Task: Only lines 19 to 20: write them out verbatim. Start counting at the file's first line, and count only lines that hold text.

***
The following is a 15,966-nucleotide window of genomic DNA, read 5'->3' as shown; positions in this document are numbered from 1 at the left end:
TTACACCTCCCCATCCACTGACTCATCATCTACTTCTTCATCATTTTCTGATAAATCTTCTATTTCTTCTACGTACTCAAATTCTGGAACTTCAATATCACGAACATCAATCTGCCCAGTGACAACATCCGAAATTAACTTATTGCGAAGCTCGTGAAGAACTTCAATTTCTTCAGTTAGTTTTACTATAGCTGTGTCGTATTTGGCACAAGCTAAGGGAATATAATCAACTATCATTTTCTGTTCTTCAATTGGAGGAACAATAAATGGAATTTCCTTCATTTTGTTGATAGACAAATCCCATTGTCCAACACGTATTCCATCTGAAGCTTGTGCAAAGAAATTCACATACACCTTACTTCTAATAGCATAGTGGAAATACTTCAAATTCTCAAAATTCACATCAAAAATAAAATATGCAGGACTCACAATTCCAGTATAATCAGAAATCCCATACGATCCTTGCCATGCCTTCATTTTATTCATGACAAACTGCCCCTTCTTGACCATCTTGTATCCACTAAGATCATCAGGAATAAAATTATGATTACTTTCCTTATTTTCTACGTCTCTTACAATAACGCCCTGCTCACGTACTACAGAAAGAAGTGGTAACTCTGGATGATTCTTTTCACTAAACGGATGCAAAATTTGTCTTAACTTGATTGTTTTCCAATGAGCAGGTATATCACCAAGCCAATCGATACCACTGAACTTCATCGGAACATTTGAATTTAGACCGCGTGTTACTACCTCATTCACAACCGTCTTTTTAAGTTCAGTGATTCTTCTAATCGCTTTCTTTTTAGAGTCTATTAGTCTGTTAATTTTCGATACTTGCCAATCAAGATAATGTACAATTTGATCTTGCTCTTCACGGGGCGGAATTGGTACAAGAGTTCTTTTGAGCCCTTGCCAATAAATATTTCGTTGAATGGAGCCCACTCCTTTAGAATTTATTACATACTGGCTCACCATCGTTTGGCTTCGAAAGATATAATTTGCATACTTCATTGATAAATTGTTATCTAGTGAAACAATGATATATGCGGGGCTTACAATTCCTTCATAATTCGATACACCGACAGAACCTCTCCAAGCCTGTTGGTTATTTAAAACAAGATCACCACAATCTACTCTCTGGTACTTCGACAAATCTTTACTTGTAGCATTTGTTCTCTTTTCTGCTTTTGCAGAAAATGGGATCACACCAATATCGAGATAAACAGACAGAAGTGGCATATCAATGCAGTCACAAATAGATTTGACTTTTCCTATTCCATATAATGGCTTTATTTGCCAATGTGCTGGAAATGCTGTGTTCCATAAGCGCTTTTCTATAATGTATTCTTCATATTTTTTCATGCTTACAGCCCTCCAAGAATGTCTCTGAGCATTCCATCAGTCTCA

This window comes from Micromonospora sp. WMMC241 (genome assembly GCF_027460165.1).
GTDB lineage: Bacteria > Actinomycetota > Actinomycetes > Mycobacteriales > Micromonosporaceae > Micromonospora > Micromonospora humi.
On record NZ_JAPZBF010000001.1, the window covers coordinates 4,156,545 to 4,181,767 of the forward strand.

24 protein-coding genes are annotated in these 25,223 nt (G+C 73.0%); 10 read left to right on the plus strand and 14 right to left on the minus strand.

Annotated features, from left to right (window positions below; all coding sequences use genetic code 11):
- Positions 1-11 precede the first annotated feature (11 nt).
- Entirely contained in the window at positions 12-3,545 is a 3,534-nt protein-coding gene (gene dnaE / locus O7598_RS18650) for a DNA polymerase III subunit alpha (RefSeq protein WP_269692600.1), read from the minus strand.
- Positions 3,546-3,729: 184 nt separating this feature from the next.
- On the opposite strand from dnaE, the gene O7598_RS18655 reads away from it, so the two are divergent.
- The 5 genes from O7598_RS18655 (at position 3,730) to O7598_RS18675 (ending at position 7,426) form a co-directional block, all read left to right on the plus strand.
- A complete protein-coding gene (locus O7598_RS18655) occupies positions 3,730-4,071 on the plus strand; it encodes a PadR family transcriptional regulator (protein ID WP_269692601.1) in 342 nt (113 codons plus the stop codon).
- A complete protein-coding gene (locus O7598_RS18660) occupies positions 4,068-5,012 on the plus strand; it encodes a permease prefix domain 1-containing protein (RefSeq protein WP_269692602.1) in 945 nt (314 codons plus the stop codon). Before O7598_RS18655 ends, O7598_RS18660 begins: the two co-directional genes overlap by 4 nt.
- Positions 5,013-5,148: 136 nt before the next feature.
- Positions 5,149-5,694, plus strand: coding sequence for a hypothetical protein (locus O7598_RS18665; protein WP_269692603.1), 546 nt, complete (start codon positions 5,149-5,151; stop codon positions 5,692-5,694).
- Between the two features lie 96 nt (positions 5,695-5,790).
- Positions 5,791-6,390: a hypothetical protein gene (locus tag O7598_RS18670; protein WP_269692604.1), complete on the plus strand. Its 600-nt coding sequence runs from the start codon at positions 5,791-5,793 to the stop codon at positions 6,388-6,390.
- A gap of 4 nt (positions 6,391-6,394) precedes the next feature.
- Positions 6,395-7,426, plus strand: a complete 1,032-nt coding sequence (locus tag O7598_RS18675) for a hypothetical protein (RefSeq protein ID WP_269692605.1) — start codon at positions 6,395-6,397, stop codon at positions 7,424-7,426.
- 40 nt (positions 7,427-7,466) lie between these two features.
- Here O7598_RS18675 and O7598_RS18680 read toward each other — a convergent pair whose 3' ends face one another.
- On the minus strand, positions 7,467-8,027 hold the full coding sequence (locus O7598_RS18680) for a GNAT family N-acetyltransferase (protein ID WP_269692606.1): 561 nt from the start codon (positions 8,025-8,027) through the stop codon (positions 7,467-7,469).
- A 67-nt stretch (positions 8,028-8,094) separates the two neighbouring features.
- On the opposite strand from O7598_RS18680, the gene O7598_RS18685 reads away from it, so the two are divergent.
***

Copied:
- A gap of 4 nt (positions 6,391-6,394) precedes the next feature.
- Positions 6,395-7,426, plus strand: a complete 1,032-nt coding sequence (locus tag O7598_RS18675) for a hypothetical protein (RefSeq protein ID WP_269692605.1) — start codon at positions 6,395-6,397, stop codon at positions 7,424-7,426.